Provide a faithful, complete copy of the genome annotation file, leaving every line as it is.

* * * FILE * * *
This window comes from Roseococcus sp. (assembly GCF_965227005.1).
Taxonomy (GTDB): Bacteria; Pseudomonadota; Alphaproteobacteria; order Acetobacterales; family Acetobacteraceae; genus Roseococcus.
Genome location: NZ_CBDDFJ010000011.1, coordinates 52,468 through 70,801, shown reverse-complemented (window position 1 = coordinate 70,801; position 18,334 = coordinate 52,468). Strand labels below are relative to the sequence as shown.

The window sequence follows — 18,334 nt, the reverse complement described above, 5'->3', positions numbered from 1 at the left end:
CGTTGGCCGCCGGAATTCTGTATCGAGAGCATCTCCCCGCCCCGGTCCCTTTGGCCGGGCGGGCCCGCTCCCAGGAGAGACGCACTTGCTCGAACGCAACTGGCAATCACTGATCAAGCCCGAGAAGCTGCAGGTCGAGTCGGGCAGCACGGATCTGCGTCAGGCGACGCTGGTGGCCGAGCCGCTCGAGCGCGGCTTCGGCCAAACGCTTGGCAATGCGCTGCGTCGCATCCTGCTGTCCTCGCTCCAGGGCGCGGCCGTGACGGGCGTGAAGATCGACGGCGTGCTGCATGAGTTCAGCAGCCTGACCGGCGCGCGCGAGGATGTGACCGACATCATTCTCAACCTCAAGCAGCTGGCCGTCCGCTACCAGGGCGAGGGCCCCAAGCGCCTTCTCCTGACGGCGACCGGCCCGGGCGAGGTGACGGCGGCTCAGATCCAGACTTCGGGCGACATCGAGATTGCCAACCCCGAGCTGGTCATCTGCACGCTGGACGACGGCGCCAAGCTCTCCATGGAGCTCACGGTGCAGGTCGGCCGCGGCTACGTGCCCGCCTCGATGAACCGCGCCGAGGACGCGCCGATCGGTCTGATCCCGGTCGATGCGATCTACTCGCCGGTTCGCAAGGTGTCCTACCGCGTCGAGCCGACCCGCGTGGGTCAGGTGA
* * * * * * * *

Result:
This window comes from Roseococcus sp. (assembly GCF_965227005.1).
Taxonomy (GTDB): Bacteria; Pseudomonadota; Alphaproteobacteria; order Acetobacterales; family Acetobacteraceae; genus Roseococcus.
Genome location: NZ_CBDDFJ010000011.1, coordinates 52,468 through 70,801, shown reverse-complemented (window position 1 = coordinate 70,801; position 18,334 = coordinate 52,468). Strand labels below are relative to the sequence as shown.

The window sequence follows — 18,334 nt, the reverse complement described above, 5'->3', positions numbered from 1 at the left end:
CGTTGGCCGCCGGAATTCTGTATCGAGAGCATCTCCCCGCCCCGGTCCCTTTGGCCGGGCGGGCCCGCTCCCAGGAGAGACGCACTTGCTCGAACGCAACTGGCAATCACTGATCAAGCCCGAGAAGCTGCAGGTCGAGTCGGGCAGCACGGATCTGCGTCAGGCGACGCTGGTGGCCGAGCCGCTCGAGCGCGGCTTCGGCCAAACGCTTGGCAATGCGCTGCGTCGCATCCTGCTGTCCTCGCTCCAGGGCGCGGCCGTGACGGGCGTGAAGATCGACGGCGTGCTGCATGAGTTCAGCAGCCTGACCGGCGCGCGCGAGGATGTGACCGACATCATTCTCAACCTCAAGCAGCTGGCCGTCCGCTACCAGGGCGAGGGCCCCAAGCGCCTTCTCCTGACGGCGACCGGCCCGGGCGAGGTGACGGCGGCTCAGATCCAGACTTCGGGCGACATCGAGATTGCCAACCCCGAGCTGGTCATCTGCACGCTGGACGACGGCGCCAAGCTCTCCATGGAGCTCACGGTGCAGGTCGGCCGCGGCTACGTGCCCGCCTCGATGAACCGCGCCGAGGACGCGCCGATCGGTCTGATCCCGGTCGATGCGATCTACTCGCCGGTTCGCAAGGTGTCCTACCGCGTCGAGCCGACCCGCGTGGGTCAGGTGA